Persona 4 is one of the best RPGs I’ve played in a while. It has reminded me why I loved RPGs. It has made me want to try out other games in the series. I read slow and left the game paused a couple times to get a snack so I don’t know how long it lasted exactly but I do know that I took over 60 hours to complete it. I don’t think everyone would love this game, but anyone who is a patient RPG fan needs to play this game. With that said, I don’t know if it was worth it for me, personally. Persona 4 is a great game that is tainted by a few moments in the game that are too difficult for me to watch. Most people won’t take issue with any of the moments I’m talking about but for me, it was hard to play through. Even though the game was hard during certain moments and the thought of playing through it again makes me cringe, I still enjoyed myself and really liked the characters. I was sad to see them go.

5 responses to “Persona 4 (Review + Gender and Sexuality)

  1. Very good read. I’ve heard people talk about the Persona series but I haven’t ever had time to check up what they’re all about. It sounds cool to have a game that focuses mostly on the characters and their relationships but still manages to be an RPG. I like the Shin Megami Tensei series so I’ll probably check it out one day.

    On the other hand it’s unfortunate about the lack of understanding the developers show towards transgender issues in general. I think there is an overall ignorance about this topic in the world and a lot of the immature attitudes people display comes down to sheer ignorance. There should be an organization or movement that tries to bring more awareness and understanding to the masses because that’s the first step towards helping others to reach acceptance.

  2. Hello again, Theresa!

    It’s been a slow week, and remembering your blog, I wondered what you’ve been up to/whether you had tried this game yet. I still haven’t gotten around to it myself, and I’m sorry to hear about the scenes that were difficult for you. There’s more problematic material there than I was led to believe; I’ll know what to expect now, but am still sorry for kind of recommending it without realizing some of those things were in there. 😦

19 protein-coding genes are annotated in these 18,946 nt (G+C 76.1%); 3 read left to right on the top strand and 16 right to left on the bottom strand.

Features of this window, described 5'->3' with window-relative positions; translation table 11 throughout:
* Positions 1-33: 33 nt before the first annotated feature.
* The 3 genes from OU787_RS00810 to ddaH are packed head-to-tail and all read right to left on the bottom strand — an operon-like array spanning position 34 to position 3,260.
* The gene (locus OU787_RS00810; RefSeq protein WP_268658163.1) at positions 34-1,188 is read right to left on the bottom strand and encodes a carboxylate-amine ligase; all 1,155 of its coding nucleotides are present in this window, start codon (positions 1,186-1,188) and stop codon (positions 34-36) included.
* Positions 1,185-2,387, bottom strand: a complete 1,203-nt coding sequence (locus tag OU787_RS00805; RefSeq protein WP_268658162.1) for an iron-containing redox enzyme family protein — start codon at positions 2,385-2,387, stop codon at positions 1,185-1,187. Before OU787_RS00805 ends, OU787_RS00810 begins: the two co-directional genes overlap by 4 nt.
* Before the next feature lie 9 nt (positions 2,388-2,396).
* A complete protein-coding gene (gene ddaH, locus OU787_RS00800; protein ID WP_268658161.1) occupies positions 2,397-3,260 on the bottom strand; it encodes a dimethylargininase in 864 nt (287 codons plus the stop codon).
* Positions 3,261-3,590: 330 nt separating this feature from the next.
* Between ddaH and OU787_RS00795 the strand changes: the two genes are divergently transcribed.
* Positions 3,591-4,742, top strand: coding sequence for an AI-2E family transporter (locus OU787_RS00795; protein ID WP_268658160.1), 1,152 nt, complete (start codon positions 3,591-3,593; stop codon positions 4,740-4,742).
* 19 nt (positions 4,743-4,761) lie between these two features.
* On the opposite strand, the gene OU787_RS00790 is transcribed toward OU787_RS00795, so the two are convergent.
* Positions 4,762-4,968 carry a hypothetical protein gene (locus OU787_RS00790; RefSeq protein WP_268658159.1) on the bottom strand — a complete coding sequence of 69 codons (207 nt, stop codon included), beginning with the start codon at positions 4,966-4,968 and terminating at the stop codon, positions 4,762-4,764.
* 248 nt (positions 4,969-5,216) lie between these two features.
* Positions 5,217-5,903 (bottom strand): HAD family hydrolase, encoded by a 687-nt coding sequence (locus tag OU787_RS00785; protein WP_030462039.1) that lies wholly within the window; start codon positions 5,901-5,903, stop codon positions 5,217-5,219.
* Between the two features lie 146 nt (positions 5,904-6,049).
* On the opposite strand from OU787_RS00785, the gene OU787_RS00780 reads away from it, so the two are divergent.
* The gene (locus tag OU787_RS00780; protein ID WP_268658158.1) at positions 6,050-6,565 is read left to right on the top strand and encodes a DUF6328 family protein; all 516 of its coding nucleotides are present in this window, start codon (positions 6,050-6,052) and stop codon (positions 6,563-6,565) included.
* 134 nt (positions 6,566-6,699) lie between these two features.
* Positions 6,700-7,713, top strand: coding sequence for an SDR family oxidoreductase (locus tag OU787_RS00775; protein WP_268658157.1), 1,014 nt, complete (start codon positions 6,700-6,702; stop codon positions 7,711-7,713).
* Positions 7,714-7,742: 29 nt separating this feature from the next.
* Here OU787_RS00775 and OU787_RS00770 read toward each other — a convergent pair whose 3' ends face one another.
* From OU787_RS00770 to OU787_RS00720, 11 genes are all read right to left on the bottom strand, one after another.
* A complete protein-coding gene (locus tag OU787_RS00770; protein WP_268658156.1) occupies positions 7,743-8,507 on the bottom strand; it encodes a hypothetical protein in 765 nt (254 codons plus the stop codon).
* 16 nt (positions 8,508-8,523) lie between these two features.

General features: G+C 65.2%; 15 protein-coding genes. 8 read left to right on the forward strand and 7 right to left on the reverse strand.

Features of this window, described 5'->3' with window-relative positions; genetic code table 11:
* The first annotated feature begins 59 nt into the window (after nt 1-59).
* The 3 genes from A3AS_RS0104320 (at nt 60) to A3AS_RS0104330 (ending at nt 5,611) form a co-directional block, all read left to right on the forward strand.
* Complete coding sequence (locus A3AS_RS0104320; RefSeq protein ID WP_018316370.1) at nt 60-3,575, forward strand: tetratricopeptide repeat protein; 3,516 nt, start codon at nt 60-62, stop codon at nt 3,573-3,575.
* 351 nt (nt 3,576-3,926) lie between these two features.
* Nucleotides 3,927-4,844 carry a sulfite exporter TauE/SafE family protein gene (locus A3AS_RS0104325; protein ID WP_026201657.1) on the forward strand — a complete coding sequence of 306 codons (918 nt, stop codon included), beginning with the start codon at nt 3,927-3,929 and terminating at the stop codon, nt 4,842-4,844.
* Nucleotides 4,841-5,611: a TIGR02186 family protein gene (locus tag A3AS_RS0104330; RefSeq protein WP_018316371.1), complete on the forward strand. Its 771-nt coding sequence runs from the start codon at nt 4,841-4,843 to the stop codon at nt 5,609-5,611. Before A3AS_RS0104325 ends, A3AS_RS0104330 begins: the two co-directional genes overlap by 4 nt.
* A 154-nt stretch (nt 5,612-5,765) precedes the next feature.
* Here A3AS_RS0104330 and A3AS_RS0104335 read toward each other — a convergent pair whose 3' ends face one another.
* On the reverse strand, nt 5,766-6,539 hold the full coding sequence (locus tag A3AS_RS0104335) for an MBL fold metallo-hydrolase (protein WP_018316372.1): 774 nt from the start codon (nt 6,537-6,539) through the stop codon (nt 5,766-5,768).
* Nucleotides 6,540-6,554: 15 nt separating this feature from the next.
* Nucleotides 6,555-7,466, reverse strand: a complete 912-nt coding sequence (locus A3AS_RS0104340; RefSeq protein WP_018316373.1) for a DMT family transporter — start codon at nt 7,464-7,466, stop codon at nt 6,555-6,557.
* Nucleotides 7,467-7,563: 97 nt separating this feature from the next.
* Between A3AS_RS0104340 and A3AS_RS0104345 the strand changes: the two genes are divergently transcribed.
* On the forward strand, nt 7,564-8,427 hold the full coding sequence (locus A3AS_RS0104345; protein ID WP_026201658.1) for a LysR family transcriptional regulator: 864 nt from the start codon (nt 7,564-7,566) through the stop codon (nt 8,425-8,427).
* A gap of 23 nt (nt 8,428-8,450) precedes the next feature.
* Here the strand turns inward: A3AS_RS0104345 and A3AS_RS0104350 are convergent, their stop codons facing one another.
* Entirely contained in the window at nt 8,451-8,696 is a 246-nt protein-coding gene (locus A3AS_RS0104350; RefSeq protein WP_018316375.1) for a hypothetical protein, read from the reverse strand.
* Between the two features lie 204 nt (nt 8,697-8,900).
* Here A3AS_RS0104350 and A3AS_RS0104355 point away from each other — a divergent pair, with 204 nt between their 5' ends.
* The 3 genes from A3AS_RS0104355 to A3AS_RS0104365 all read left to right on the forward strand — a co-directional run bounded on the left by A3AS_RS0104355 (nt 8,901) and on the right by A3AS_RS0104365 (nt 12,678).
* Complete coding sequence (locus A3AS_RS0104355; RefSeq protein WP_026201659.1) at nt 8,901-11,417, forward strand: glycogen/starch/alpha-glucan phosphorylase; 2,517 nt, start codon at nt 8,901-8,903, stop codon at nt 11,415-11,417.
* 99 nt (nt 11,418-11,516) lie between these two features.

With Naoto, for example, I didn’t know that everyone in the party (and the game as a whole) started using female pronouns after he confronted his shadow. However, it’s good that he had declined a relationship as the disconcerting thing I’d read in that regard was that the player could, if dating Naoto, persuade him to dress in a feminine manner with his discomfort being obvious the entire time, and it was *then* that I thought the game made that pronoun shift. Not that one situation would have been better than the other, but at least the latter could be avoided entirely.

    Kanji was intriguing to me because of how ambiguously he was described in anything I read and the conflicting viewpoints I’d seen as to whether his struggle had more to do with gender identity or sexual orientation. Uncertain of what Atlus intended for the character, I always read him as someone shouldering the burden of his peers’ more binarist views. I couldn’t tell from anything I’d seen if he was necessarily xyz, though the game implies some things, but instead thought he had interests and feelings that weren’t aligned with what those around him thought were “masculine” and when sexuality and gender are often erroneously viewed as being linked or having cause/effect relationships it led them to think, “Oh, he’s effeminate ergo he must be homosexual,” or vice versa. Of course, I don’t know how on-point I am with that.